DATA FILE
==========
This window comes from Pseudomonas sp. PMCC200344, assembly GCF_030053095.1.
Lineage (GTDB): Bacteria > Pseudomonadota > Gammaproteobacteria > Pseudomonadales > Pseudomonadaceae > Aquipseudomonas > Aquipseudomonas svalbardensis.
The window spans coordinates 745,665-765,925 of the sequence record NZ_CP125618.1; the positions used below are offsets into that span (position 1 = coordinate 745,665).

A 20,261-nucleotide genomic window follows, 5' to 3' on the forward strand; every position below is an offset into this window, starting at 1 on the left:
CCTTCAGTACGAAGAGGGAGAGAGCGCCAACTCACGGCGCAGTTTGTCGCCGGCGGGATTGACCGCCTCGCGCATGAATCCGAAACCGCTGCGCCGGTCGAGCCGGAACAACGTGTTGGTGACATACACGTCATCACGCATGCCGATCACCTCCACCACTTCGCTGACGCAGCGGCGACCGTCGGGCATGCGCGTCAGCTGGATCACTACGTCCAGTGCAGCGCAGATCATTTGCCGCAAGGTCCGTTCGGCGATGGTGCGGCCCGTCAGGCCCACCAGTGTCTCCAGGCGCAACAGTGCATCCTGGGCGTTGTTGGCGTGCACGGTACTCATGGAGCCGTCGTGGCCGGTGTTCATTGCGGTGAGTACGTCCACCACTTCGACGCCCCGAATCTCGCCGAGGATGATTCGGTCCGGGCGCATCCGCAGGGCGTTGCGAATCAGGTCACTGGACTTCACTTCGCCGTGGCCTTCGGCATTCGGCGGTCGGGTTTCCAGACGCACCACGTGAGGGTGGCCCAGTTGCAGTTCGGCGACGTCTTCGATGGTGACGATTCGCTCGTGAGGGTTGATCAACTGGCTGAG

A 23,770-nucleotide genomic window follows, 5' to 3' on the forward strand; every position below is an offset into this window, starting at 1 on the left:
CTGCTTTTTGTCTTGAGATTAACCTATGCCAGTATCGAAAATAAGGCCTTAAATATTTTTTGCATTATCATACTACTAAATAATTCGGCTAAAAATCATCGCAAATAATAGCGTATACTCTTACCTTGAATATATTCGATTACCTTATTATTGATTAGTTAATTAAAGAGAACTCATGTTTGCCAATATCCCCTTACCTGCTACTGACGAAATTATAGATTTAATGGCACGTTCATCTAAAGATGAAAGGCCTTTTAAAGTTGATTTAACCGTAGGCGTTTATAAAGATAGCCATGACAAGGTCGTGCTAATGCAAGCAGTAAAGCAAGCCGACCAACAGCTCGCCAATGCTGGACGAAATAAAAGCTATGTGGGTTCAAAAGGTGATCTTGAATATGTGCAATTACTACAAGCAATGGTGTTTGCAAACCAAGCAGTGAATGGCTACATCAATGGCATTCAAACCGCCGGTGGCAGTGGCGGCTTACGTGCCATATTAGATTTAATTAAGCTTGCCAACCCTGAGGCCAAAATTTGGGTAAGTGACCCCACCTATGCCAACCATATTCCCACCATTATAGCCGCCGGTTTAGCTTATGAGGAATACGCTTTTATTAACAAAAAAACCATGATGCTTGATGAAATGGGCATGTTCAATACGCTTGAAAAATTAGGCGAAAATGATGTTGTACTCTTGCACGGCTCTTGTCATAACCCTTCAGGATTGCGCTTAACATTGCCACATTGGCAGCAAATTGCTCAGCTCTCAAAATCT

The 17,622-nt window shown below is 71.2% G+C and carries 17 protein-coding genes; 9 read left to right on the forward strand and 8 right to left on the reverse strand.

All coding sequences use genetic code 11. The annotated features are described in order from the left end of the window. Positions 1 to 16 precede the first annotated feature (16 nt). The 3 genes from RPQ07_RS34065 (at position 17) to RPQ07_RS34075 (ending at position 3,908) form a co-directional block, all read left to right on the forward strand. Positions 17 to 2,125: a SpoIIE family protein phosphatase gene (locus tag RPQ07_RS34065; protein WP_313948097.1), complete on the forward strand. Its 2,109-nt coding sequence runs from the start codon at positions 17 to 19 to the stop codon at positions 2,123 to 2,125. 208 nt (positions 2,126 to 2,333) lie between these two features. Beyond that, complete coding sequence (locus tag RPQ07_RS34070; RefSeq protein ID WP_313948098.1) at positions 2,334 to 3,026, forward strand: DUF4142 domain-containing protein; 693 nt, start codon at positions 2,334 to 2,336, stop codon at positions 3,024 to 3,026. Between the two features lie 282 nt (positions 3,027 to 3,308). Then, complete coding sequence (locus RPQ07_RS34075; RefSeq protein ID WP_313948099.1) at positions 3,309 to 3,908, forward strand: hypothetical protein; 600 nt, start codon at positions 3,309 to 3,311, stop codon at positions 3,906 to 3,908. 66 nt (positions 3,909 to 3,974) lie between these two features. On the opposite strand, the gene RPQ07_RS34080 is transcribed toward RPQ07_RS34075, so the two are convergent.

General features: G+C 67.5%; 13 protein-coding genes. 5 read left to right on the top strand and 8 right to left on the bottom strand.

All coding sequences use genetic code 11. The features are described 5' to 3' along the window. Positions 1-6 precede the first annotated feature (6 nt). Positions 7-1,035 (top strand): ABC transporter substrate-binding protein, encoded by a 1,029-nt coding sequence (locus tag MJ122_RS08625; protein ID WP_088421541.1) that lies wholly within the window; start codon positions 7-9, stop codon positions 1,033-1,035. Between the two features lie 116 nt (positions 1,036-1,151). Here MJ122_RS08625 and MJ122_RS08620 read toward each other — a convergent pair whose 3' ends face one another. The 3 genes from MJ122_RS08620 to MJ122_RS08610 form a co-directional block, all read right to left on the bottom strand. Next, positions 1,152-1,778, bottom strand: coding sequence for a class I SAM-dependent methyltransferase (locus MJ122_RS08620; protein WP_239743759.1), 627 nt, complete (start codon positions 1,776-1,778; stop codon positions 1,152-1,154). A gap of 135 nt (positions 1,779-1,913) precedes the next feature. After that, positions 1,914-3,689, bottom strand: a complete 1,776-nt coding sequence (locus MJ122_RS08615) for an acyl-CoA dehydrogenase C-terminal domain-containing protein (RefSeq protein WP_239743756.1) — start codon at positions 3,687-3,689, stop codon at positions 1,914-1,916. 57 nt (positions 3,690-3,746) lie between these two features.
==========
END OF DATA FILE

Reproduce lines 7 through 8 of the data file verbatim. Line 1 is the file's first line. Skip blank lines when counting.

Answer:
CTGCTTTTTGTCTTGAGATTAACCTATGCCAGTATCGAAAATAAGGCCTTAAATATTTTTTGCATTATCATACTACTAAATAATTCGGCTAAAAATCATCGCAAATAATAGCGTATACTCTTACCTTGAATATATTCGATTACCTTATTATTGATTAGTTAATTAAAGAGAACTCATGTTTGCCAATATCCCCTTACCTGCTACTGACGAAATTATAGATTTAATGGCACGTTCATCTAAAGATGAAAGGCCTTTTAAAGTTGATTTAACCGTAGGCGTTTATAAAGATAGCCATGACAAGGTCGTGCTAATGCAAGCAGTAAAGCAAGCCGACCAACAGCTCGCCAATGCTGGACGAAATAAAAGCTATGTGGGTTCAAAAGGTGATCTTGAATATGTGCAATTACTACAAGCAATGGTGTTTGCAAACCAAGCAGTGAATGGCTACATCAATGGCATTCAAACCGCCGGTGGCAGTGGCGGCTTACGTGCCATATTAGATTTAATTAAGCTTGCCAACCCTGAGGCCAAAATTTGGGTAAGTGACCCCACCTATGCCAACCATATTCCCACCATTATAGCCGCCGGTTTAGCTTATGAGGAATACGCTTTTATTAACAAAAAAACCATGATGCTTGATGAAATGGGCATGTTCAATACGCTTGAAAAATTAGGCGAAAATGATGTTGTACTCTTGCACGGCTCTTGTCATAACCCTTCAGGATTGCGCTTAACATTGCCACATTGGCAGCAAATTGCTCAGCTCTCAAAATCT

The 17,622-nt window shown below is 71.2% G+C and carries 17 protein-coding genes; 9 read left to right on the forward strand and 8 right to left on the reverse strand.